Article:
The Oblong Box / Scream and Scream Again
After Roger Corman stopped making his series of Poe adaptations, such as Masque of the Red Death, American International Pictures tried to continue feeding off their success. But the heyday was over, audiences wanted more visceral thrills, and without Corman and his crew the results were at best troubled and tiresome. They replaced Corman's colorful handmade moods with a heavier reliance on gross-out shocks and spurting arteries in flicks that were as graceless as plucked nose hairs. More aortas than atmosphere. Still, they can be entertaining in that "It's 9 p.m., the wife's out of town, and Domino's delivers" sort of way. The two flicks double-featured here offer up some attention-getting moments, but more often they squander their opportunities, chiefly the bringing together of horror cinema's Holy Trinity from the Elvis-to-Beatles generation Vincent Price, Christopher Lee, and Peter Cushing.
In The Oblong Box (1969), Sir Edward Markham (Alastair Williamson), gruesomely disfigured by African natives, is kept chained out of sight by his brother Julian (Price). Naturally, psychotic Sir Edward escapes to don a hood and embark on a killing spree. With the help of African witch doctor N'Galo (Harry Baird), Julian attempts to make Sir Edward appear dead to get him out of the way. But graverobbers unwittingly deliver the prematurely buried man to Dr. Neuhardt (Lee), who pries up the lid and finds himself at the hands of its thoroughly pissed off occupant. Although Neuhardt tries to help Sir Edward and makes him a house guest, salvation gives way to throat-slittings, gushing blood, and buxom female corpses aplenty, making this grim and gruesome fare without the fun we look for in such doings.
Scream and Scream Again (1970) came with ad copy trumpeting the presence of Price, Lee, and Cushing, but we don't see much of any of them and except for one lickity-split encounter at the end with Lee and Price they never appear together in a scene. The script is a mom's meatloaf seemingly assembled from pages lifted from a horror film, a police procedural, a modern-dress Frankenstein sci-fi cheapie, and an international Fourth Reich paranoia caper all tossed into the air and then hastily scooped up and stapled together into a "What the hell is going on?" plot. There's one serial killer who rapes his victims and drinks their blood, one oh-so-English Detective Superintendent (Alfred Marks, who's terrific), a Mad Doctor (Price, who's not, alas), a vat of acid for quick body disposal, police chases, a super-baddie who escapes handcuffs by tearing off his own hand, several veddy British droll bon mots, a Nazi-like regime setting up shop in a Nameless East European State, unasked-for amputations, and a would-be army of world-dominating synthetic "composite" supermen. Price goes through the motions with little of his customary relish. Lee wanders in and out a few times as a security minister, and Peter Cushing is dispatched right after he shows up.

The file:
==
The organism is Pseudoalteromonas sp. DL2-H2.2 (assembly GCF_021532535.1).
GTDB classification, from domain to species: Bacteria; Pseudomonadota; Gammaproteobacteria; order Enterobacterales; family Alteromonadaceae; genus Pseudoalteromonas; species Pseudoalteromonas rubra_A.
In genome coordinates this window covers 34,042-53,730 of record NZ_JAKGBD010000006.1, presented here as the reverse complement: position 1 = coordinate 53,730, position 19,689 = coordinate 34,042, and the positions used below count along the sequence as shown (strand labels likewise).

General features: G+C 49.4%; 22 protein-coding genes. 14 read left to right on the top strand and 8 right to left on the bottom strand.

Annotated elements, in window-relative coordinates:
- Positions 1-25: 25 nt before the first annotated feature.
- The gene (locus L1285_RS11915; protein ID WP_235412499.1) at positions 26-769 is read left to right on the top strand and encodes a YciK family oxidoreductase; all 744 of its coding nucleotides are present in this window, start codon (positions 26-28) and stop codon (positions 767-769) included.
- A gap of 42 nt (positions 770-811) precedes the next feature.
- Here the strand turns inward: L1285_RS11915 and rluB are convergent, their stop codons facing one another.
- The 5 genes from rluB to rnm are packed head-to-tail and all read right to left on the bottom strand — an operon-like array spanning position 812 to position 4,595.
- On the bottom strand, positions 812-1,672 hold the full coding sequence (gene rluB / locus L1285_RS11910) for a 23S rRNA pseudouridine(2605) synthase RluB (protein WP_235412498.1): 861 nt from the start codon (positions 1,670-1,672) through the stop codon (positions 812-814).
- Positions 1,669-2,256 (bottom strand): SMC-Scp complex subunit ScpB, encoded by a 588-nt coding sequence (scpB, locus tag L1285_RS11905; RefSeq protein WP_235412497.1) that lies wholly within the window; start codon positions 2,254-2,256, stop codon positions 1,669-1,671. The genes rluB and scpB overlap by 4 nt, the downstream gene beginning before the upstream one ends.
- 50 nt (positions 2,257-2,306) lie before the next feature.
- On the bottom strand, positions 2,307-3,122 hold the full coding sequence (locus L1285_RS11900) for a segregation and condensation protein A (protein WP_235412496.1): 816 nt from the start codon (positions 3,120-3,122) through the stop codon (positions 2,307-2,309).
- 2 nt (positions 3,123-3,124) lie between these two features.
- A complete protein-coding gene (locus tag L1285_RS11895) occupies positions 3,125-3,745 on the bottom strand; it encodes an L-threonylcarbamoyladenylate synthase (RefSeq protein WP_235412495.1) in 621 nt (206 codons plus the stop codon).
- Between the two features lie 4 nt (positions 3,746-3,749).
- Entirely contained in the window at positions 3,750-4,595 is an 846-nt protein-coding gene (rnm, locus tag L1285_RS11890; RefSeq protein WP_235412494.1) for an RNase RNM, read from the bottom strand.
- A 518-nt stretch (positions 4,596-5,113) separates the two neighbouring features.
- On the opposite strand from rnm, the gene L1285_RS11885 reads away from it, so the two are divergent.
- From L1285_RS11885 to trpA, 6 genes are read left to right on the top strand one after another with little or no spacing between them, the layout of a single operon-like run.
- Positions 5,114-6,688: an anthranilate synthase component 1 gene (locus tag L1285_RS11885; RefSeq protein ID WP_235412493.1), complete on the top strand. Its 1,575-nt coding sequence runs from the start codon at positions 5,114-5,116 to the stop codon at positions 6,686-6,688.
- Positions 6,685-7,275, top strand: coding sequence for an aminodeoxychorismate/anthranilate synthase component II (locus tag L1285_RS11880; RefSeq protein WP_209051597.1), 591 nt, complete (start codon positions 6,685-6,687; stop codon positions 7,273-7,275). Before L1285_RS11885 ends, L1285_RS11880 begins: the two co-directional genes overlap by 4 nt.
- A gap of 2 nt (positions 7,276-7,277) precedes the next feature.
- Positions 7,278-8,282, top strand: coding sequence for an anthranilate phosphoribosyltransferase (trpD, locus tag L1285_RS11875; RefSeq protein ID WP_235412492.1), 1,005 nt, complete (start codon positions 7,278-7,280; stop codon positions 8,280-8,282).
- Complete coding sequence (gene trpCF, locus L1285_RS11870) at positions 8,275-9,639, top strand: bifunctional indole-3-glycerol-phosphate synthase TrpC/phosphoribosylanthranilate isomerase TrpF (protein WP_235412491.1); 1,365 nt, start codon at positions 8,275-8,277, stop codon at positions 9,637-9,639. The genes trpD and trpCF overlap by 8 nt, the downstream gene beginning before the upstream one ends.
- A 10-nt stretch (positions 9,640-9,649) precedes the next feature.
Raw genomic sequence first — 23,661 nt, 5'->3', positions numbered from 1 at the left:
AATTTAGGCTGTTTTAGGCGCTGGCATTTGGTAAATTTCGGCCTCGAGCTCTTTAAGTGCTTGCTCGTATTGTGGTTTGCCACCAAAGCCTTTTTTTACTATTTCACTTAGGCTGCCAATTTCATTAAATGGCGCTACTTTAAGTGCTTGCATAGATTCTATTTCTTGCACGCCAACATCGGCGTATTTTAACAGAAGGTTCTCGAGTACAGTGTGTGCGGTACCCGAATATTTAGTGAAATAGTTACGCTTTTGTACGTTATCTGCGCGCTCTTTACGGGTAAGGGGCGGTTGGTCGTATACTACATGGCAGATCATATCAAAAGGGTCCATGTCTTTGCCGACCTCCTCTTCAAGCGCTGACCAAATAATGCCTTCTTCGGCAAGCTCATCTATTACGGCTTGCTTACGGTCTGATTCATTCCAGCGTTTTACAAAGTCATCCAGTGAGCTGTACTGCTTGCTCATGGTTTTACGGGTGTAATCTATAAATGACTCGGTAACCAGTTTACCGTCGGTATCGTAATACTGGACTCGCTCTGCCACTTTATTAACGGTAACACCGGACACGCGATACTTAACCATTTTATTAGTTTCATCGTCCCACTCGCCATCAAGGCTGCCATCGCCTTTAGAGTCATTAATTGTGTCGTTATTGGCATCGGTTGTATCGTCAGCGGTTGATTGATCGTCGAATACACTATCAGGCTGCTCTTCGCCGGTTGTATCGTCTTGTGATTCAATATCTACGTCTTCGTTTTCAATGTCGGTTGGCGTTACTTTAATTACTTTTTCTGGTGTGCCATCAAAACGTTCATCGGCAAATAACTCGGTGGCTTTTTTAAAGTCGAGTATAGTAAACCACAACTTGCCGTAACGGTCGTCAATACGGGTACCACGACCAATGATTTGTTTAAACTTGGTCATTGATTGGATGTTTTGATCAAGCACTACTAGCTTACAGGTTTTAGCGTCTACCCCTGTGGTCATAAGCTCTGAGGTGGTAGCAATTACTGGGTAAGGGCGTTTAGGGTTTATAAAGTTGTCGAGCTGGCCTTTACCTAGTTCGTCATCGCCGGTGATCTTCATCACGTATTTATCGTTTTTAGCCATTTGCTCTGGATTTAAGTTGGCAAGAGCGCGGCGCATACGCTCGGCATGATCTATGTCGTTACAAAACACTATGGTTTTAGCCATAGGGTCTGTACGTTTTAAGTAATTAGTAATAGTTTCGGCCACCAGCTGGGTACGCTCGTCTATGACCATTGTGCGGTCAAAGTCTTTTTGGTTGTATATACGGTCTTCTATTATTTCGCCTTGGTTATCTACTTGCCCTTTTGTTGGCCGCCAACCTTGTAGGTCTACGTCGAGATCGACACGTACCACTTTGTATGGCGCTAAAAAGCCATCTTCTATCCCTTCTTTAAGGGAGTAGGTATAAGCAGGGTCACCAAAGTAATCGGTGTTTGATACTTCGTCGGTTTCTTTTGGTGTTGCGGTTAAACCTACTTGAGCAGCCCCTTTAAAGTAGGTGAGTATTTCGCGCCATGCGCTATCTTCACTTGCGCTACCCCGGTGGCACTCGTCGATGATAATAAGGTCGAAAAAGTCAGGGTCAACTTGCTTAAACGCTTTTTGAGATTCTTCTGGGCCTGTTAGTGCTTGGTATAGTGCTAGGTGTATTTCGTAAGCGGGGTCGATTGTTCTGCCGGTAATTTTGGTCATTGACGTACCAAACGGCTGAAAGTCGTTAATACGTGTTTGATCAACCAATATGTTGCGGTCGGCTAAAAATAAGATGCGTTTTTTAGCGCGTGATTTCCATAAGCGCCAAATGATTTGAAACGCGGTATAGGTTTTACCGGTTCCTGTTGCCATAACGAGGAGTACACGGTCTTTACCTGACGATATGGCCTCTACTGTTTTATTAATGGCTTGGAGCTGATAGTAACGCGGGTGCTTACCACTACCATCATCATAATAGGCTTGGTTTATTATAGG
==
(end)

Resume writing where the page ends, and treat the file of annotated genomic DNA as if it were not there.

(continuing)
Both flicks teamed director Gordon Hessler (The Golden Voyage of Sinbad) and cinematographer John Coquillon (Straw Dogs, AIP's classic The Witchfinder General/The Conqueror Worm), so they're interesting to watch from a genre cognoscente's point of view. However, both suffer from plodding, confused scripts by Christopher Wicking as they shamble about without point or spirit, making us wonder if anyone involved really gave a damn. The Oblong Box does have moments of interest, especially when viewed through the filters one applies to studious observation of late-'60s Gothic cinema. But fine actress Hilary Dwyer is woefully underused, and a thickly troweled "sin and retribution" subtext of British guilt over the Empire's colonial exploits in Africa just pads a story that not even ample wenching and nudity and a dwarf prostitute can redeem. Although Oblong was Price's thirteenth film based (however loosely) on a Poe story, neither the actor nor the author is well served or remembered here.
What keeps Scream and Scream Again more or less watchable is its delirious loopiness and half-ass faux artiness combined with a groovy-kitschy Mod Brit sheen. It tracks like a pulpy potboiler paperback that Michael Crichton reads when no one's looking. (The script was, in fact, inspired by a trashy novel, The Disoriented Man, by Peter Saxon.) It's a flabby mess that's neither suspenseful nor in any other way particularly good, and it certainly lacks the cheery charm that elevates The Abominable Dr. Phibes, but it does exude a trippy enjoyability in its own "Huh?" fashion.
* * *
MGM's DVD double-bill of The Oblong Box and Scream and Scream Again restores both to their welcome widescreen images. They're in fine shape with trouble-free anamorphic transfers (1.85:1). Each sports audio that's plenty clear and solid in DD 2.0 mono. This edition of Scream, in fact, restores its original music track cues as with Dr. Phibes and others, Orion had switched out some music cues for earlier home video releases. The only extras are the original trailers, with Oblong's missing its narration track and Scream's confusing Marshall Jones for Peter Cushing. Subtitles are in English, French, and Spanish. Keep-case.